Smoking when sober is the first habit that Baekhyun picks up once he’s back in Gwangcheon. After about three days in his tiny hometown, he finally understands why every ahjussi seems to permanently have a cigarette between his fingers.
Small town life is just that uneventful, and smoking is something to do. Something to look forward to, something to structure his idle time away from the company of the semi-familiar faces of his past that he’s surrounded by every day.
As he raises the cigarette to his lips, he smells the eau du radish of his fingertips. Ignoring it, he draws a heavy puff, closing his eyes and leaning back against the cool concrete wall.
“It’s a temporary thing,” he reminds to himself as he exhales. They’re the same words he’d told his mother when he arrived back two weeks ago. Instead of his usual overnight duffle in-hand, he’d come with two full suitcases and the heavy weight of disappointment on his shoulders.
It’d been the most obvious thing to his mother: post-grad and directionless, Baekhyun would return to his hometown and help out at the family’s kimbap shop until he figured out a plan. Perhaps the mundane work will knock some sense into him, force him to muster up the drive he’s been lacking the past few months in Seoul. His grandmother, of course, had been more than happy to accommodate him. She always tells him how much she misses the commotion of a full household.
His mother had joined him for the two hour journey, using the opportunity to pay her respects to her former mother-in- law. Never one to explicitly state her disapproval, she’d followed him into his temporary bedroom as he was unpacking to let him know he would start working at the restaurant on Tuesday. Given that he’d be all but living off of his family for the time being, he had been in no position to argue.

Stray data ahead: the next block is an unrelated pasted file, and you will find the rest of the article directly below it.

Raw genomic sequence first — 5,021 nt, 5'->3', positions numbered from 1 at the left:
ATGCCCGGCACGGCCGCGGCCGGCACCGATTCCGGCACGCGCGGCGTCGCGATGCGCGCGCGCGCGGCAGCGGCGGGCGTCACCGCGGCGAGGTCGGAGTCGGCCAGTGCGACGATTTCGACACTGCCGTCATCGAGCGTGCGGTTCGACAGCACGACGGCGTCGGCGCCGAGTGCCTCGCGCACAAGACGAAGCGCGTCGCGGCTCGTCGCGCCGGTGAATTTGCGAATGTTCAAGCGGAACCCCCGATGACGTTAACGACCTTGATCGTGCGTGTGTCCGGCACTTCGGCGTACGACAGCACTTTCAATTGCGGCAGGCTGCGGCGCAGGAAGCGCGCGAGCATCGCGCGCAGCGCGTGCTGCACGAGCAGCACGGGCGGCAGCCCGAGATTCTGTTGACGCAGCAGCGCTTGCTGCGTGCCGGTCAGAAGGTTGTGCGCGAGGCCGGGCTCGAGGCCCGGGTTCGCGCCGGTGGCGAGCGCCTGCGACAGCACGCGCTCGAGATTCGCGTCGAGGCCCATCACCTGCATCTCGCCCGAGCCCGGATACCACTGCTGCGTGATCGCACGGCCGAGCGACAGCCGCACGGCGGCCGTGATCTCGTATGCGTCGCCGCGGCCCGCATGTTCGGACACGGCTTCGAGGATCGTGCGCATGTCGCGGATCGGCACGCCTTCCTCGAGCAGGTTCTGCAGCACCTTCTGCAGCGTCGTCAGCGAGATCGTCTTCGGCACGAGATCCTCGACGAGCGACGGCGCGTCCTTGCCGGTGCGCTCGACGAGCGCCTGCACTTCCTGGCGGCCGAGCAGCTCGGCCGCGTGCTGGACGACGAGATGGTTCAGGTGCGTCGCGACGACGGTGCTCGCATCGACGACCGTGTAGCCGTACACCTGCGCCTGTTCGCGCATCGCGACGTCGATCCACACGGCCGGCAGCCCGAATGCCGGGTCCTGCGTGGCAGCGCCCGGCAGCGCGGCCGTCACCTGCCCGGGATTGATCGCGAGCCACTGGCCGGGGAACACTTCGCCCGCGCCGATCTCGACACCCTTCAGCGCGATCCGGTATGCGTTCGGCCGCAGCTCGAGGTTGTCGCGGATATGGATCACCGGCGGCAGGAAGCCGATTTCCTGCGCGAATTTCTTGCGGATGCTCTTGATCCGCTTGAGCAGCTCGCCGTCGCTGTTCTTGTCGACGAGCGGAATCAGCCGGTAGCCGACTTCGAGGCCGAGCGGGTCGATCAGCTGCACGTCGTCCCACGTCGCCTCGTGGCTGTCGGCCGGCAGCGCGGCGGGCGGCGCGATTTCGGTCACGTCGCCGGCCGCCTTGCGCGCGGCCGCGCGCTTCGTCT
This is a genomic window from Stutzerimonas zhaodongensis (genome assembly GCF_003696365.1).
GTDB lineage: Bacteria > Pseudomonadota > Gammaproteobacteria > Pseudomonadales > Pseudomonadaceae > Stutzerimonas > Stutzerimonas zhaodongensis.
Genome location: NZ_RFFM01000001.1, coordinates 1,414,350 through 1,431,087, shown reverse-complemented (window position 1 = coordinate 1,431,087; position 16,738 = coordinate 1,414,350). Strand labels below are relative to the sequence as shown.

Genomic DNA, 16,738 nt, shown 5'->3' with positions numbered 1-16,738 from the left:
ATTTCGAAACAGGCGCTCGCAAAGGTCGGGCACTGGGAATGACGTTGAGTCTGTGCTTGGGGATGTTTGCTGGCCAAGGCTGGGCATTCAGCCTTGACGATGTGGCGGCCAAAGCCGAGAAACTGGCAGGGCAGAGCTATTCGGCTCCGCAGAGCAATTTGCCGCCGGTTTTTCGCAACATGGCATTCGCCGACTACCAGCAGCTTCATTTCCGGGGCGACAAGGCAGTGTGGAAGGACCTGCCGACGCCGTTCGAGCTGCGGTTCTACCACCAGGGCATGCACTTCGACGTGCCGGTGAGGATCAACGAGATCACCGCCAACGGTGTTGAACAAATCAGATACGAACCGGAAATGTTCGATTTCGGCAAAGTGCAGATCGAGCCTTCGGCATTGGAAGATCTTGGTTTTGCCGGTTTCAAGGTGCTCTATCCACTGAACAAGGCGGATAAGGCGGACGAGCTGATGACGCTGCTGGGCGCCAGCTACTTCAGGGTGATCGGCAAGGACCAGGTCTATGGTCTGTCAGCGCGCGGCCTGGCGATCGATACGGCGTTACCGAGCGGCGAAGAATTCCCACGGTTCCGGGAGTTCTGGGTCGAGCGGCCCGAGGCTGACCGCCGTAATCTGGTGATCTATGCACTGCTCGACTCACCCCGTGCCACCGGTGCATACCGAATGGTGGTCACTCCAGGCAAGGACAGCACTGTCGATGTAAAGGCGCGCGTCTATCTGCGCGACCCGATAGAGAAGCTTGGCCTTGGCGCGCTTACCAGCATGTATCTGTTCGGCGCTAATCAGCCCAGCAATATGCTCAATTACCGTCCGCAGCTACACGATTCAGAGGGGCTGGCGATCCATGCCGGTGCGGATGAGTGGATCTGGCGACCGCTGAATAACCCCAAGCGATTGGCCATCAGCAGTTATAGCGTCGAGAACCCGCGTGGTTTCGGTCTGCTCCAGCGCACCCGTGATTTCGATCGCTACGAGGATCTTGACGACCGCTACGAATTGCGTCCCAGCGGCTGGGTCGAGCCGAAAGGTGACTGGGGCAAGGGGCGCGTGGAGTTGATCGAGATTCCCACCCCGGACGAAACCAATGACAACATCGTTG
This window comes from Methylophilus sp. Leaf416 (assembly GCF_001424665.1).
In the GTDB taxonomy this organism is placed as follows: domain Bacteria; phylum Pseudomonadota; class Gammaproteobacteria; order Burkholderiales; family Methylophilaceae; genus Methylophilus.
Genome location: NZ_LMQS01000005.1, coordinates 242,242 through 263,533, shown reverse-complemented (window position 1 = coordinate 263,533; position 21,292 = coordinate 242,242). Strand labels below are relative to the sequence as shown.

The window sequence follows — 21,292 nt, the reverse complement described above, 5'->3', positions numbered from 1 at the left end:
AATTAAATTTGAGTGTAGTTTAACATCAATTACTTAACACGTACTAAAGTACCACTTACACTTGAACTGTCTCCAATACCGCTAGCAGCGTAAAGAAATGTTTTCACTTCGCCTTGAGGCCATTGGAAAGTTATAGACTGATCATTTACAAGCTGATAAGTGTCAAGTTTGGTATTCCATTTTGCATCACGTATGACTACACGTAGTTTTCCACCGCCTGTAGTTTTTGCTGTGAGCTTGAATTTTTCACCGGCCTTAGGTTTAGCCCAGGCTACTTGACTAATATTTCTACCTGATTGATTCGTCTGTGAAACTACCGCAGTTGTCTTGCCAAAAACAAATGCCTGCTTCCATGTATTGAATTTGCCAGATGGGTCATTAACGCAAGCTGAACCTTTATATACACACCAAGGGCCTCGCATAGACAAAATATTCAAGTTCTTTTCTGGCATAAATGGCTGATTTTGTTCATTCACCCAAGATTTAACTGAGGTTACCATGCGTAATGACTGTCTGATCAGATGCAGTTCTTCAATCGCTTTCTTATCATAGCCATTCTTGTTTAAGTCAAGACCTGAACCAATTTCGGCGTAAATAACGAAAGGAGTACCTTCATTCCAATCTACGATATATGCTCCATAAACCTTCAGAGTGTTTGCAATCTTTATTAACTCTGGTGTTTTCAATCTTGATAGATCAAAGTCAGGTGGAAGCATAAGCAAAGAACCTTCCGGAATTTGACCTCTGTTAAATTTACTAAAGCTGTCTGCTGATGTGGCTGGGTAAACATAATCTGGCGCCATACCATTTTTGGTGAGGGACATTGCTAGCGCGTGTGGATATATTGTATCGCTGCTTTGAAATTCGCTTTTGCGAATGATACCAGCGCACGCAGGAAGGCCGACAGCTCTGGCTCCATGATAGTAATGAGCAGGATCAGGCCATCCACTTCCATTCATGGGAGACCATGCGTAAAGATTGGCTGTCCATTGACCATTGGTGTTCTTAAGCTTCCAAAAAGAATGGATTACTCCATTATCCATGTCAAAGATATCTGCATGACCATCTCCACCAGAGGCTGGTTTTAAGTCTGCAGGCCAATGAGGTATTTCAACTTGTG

She had returned to Seoul the following morning alone, and that was that.
Baekhyun peeks in to check on Miss Lee just as she’s barking orders at the delivery worker, Changmin. His eyes shift from watching her pack up the delivery boxes to surveying the small back kitchen, and he’s hit with a strange wave of deja vu. He remembers curling up back behind the counter, EBS textbooks spread all around him as he crammed for the high school entrance exams. He remembers Miss Lee sneakily letting pre-teen him read comics in the back when they weren’t busy, and showing off to his middle school friends that he could roll a whole delivery set in under three minutes. He even remembers scalding his hand on the jjigae stock when he wasn’t paying attention as a child.
The place is littered with so many memories. But that’s the thing, they’re supposed to remain memories. He isn’t supposed to be back at 25, clad in a red apron, rolling tuna rolls for the middle aged office workers who frequent the shop during lunch time.
He’s supposed to be in Seoul. Preferably causing a ruckus with Joonmyun somewhere in Hongdae and actually putting his communications design degree to use at a marketing firm.
A temporary thing. He snuffs out the cigarette and returns to his post. Things don’t always work out as planned, and maybe that’s what disappoints him the most.